A chance encounter forces Marcelo Gleiser to rethink the relationship between science and religion.
La Life's insight:
The question is: what does science actually want to do to you?
While this is a moving account, science remains nonetheless a fuzzy concept. Mostly because it is used in a multitude of meanings.
Is science the community of scientists? The corporation constituted by the apparatus of science funding? Is it the canonical scientific method? Is it the corpus of facts that we know to be true? Is it the mountain of bullshit crypto-facts that science keeps piling up daily with no-one bothering to check them? Is it the pile of theoretical dung that are Lambda-CDM cosmology and standard model physics, is it string theory? Is it the pharma industry? Monsanto?
It makes no sense to talk about "science" in the abstract, without clarifying what we mean by that term when we use it. It is one of the most abused words of the day, on either "side of the science debates".
If by "science" we mean "the methods by which we question the world and discover true facts", then we should stop using the word "science", because 90% of people involved in what can also be called "science" don't do that. They write grant applications, they proclaim that 5% deviations from placebo to be miracle drugs to resolve existential problems, they tell us that our selves don't exist, that we don't control our lives, that there is no meaning in the world.
Enough with this "science is wonderful" bullshit. True things and real questions are wonderful. Science as it manifests itself to people has long stopped really caring about that.
A 2010 scientific paper in the Journal of Psychiatry & Neuroscience discusses problems with neuroscience research quality and proposes as a solution that researchers should be trained in analytical methods. What does it say about modern science that someone has to suggest that researchers should be trained to analyze data?
La Life's insight:
Some selected quotes:
"Few, if any, of the previous reports appear to be valid."
"The most plausible explanation for the 100-fold discrepancy is that the (...) method did not (...) measure [the compound under study]."
"Another (...) metabolite not actually present in the brain at [reported] levels (...) can be neurotoxic (...) at high doses."
"(...) values that are smaller by a factor of about one million."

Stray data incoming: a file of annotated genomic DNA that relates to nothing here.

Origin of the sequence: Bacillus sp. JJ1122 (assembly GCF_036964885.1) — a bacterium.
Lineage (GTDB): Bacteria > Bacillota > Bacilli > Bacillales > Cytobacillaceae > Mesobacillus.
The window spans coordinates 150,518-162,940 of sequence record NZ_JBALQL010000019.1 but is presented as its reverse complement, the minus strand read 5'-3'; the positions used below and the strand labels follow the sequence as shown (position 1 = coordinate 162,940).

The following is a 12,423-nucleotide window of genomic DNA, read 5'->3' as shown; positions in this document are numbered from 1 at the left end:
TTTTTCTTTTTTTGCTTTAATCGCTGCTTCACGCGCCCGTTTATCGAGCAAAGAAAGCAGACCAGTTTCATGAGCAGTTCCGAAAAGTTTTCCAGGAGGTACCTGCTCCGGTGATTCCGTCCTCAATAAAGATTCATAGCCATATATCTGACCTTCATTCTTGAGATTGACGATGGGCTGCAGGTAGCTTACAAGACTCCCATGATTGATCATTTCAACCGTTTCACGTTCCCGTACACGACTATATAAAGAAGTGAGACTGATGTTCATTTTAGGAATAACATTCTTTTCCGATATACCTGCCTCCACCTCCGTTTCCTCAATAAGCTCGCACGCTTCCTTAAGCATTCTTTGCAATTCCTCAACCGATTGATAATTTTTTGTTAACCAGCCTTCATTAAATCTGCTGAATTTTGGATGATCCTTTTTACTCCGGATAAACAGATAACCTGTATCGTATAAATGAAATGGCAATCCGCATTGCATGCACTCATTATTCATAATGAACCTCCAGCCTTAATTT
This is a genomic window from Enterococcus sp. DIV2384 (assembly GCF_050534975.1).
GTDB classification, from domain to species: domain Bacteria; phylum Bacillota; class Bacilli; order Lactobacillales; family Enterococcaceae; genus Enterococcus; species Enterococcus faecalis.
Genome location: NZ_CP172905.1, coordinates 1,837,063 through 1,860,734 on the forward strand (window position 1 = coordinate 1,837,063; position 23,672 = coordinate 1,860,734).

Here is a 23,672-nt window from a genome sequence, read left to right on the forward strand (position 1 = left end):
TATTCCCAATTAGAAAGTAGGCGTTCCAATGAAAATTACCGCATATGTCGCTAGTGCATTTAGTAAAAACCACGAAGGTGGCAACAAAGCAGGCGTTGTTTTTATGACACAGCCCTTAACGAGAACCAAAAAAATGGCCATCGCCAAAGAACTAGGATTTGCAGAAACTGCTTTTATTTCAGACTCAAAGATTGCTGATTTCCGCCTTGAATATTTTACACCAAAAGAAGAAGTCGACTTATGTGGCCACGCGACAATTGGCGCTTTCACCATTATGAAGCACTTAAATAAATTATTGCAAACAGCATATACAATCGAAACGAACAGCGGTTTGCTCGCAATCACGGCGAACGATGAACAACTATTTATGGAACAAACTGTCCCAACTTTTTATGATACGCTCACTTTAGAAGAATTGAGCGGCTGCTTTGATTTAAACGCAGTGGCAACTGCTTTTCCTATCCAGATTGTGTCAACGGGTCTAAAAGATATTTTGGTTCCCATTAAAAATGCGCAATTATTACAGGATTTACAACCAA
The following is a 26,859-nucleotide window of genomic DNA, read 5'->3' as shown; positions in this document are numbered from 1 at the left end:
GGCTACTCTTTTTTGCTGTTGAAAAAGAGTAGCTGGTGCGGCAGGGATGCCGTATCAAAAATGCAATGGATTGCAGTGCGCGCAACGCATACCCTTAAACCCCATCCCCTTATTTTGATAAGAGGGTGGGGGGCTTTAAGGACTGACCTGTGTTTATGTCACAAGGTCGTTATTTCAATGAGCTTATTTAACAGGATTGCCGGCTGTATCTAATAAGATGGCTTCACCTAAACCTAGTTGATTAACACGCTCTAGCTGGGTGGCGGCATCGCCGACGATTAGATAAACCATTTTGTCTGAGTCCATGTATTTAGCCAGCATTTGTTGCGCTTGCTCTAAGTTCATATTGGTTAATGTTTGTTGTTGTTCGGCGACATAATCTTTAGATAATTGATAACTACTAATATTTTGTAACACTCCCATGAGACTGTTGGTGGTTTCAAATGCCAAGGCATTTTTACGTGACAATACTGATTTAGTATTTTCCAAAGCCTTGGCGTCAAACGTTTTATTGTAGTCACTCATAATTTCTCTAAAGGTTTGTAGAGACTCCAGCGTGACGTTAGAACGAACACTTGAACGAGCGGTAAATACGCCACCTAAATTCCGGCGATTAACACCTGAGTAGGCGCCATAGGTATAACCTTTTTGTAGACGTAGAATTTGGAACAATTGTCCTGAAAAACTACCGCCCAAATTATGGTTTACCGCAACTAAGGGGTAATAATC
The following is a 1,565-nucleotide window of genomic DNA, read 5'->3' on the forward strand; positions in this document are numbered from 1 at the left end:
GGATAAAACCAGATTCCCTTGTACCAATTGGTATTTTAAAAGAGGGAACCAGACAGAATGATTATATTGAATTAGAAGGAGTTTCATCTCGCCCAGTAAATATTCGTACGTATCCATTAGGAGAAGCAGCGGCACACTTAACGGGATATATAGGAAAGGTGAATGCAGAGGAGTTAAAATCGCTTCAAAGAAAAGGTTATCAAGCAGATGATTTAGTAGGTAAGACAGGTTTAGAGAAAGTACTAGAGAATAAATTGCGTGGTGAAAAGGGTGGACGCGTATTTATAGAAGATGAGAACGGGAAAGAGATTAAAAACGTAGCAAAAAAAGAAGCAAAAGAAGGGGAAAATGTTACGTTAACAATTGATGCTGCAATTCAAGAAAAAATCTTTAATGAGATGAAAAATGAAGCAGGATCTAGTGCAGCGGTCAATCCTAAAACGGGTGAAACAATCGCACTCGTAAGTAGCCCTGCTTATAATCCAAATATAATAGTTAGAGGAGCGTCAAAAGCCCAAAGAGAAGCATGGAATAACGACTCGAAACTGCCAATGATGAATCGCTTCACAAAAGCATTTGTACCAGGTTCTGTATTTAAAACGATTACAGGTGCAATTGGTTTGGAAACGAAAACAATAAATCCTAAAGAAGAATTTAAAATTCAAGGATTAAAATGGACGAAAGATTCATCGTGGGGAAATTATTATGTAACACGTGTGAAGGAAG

"A million-fold error was present in a recent report in the Proceedings of the National Academy of Sciences that clearly arose from the use of inappropriate analytical methods."
"the obvious discrepancy between the previous literature and the results (...) was not detected during peer review."
"the original paper (...) continues to be cited at a high rate when a paper reporting the inaccuracy of the data (...) has been published."
In every field of science it is the same story: ignorance, data cherry picking, excessive interpretations, no reality checking. This drives blissful ignorance rather than knowledge.
The contents of these articles, in particular with respect to Oxytocyn and Serotonin, should be reviewed in light of the grand claims about human nature and happiness routinely made by neuroscientists (viz. In particular, the Churchlands) in that regard. Would be interesting to see whether they persist since 2010, when this article was published.
Through a critical review of Gladwell's work and a damning list of Gladwell recent quotes, Christopher Chabris makes interesting points about the importance, value and implied ethics of science writing and popularization, arguing against oversimplification. Ultimately, he supports the possibly apocryphal Einstein quote "you can simplify as much as possible, but not more."
If thinking about movement actually changes what we understand as the "physiological" brain, i.e. stuff in the brain that we can clearly recognize as causing events, how can anyone take the Libet experiment as meaning that movement is not caused by consciousness?
It's at best inconsistent, and inconsistency is usually the mark of ideological motives..
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